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    George Henry Durrie (American, 1820-1863)
    Winter in the Country, A Cold Morning, circa 1863
    Oil on canvas
    26 x 36 inches (66.0 x 91.4 cm)

    Private collection, Massachusetts;
    A New England institution, gift from the above, 1940;
    Richard York Gallery, New York, 1989;
    The Honorable Paul H. Buchanan, Jr., acquired from the above, 1989;
    Heritage Auctions, Dallas, June 10, 2009, lot 77012;
    Acquired by the present owner from the above.

    George Henry Durrie, a lifelong resident of New Haven, Connecticut, is best-known today for winter scenes romanticizing cozy seasonal pleasures in the country, although he also painted summer landscapes, portraits, still lifes and a few narratives. Largely self-taught, he worked intermittently with the New Haven portrait painter and engraver Nathaniel Jocelyn (1796-1881) from 1839 to 1841. In the early 1840s, he traveled quite extensively in search of portrait work, which was his first specialty. Around the middle of the decade, however, intensely inspired by the work of Thomas Cole, Durrie began concentrating instead upon painting the Connecticut landscape, both around New Haven and Hartford. Although he shared many interests with the Hudson River painters Durrie placed more emphasis on genre elements, concentrating heavily on detail and domestic contentment as opposed to the more theatrical grandeur of someone like Frederic Church. This can be seen in the present work, and in his Returning to the Farm of 1861, a well-known painting from the same period in the New York Historical Society collection, which also depicts a farmer bringing home a sled-load of logs. In both paintings, the snow covered ground and thick cloud cover provide the dominant grayish tonality, against which bare trees and farmyard details stand out insistently. A heavy atmosphere obscures the clarity of distant hills, though as a rule, his winter scenes are never bleak but rather filled with light and activity, as seen in the present painting. Issued in the 1860s as Currier and Ives prints, ten of Durrie's winter scenes found particularly widespread popularity and inspired imitation.

    Although this painting is undated, its attribution to George Henry Durrie has been fully endorsed by Durrie expert, Dr. Martha Hutson-Saxton, who had the opportunity to examine it firsthand in 1989 when it emerged on the art market. She noted in private correspondence: "I was very impressed with the painting, Winter in the Country, A Cold Morning by George Henry Durrie (1820-1863). This version with the ox sledge, 26 x 36 inches, is an exceptionally fine work. Durrie was developing this composition at the end of his life in 1863. The painting was most likely in his studio at his death, which would explain the lack of signature. At age forty-three, Durrie was painting at the height of his stylistic development. Winter in the Country, A Cold Morning is one of his best contributions to native winter landscape painting in the nineteenth century."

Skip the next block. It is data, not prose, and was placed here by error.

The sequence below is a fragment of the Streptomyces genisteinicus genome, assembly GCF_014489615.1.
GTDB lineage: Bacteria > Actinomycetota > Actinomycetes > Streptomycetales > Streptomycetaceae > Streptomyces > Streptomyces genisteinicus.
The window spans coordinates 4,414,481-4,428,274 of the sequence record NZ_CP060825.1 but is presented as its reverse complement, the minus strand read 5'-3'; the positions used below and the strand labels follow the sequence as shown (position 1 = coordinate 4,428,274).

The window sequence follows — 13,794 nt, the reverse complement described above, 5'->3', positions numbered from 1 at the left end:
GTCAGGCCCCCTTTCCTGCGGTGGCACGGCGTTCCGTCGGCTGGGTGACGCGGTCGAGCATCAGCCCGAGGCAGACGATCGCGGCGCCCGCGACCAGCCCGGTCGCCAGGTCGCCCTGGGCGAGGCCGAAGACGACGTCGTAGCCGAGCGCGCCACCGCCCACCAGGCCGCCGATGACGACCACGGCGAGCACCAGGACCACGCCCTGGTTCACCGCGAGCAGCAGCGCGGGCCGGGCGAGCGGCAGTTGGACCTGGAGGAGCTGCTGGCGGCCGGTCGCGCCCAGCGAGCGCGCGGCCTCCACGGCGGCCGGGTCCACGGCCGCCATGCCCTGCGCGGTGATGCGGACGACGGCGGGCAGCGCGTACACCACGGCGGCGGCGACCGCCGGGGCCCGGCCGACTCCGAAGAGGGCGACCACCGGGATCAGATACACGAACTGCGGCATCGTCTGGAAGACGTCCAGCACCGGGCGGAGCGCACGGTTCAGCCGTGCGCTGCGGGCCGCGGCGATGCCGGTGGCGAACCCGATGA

In recent correspondence with Heritage, Dr. Hutson-Saxton noted that Durrie regularly produced versions of the compositions he particularly liked or found to be commercially successful, and that Winter in the Country, A Cold Morning was one of these. She noted that this composition in this 26" by 36" canvas size first appeared in 1861 with a man walking up the road instead of the ox sledge (see M.Y. Hutson, George Henry Durrie (1820-1863). American Winter Landscapist: Renowned Through Currier and Ives, 1978, fig. 185, p. 173, as with Hirschl and Adler Galleries, New York). That painting was lithographed by Currier and Ives in 1864 (see Hutson, fig. 183). Durrie proceeded to paint the composition several times in this size between 1861 and 1863, and in smaller versions as well - some signed and some unsigned. In all of them Durrie included the bright yellow house with green shutters, the gray barns and outbuildings, a smattering of chickens, and the towering bare tree with its multiple highlights and its branches flecked with snow against a patchy dark-bright sky. That trademark motif is painted with tremendous confidence - and obvious relish - in the present work.

    We are grateful to Dr. Martha Hutson-Saxton for her scholarly generosity and for her permission to quote from her 1989 correspondence in this catalogue note.

    Condition Report*: Relined canvas. Well-preserved paint surface fully intact, except for a 6" x 2" vertical passage to the left of the principal trees in the center of the composition where under black light, there is evidence of newer paint. Newer acrylic varnish may date from its period of acquisition from Richard York Gallery, 1989.  Framed Dimensions 38.5 X 48.75 X 4.5 Inches
    *Heritage Auctions strives to provide as much information as possible but encourages in-person inspection by bidders. Statements regarding the condition of objects are only for general guidance and should not be relied upon as complete statements of fact, and do not constitute a representation, warranty or assumption of liability by Heritage. Some condition issues may not be noted in the condition report but are apparent in the provided photos which are considered part of the condition report. Please note that we do not de-frame lots estimated at $1,000 or less and may not be able to provide additional details for lots valued under $500. Heritage does not guarantee the condition of frames and shall not be liable for any damage/scratches to frames, glass/acrylic coverings, original boxes, display accessories, or art that has slipped in frames. All lots are sold "AS IS" under the Terms & Conditions of Auction.

    Auction Info

    Auction Dates
    November, 2017
    3rd Friday
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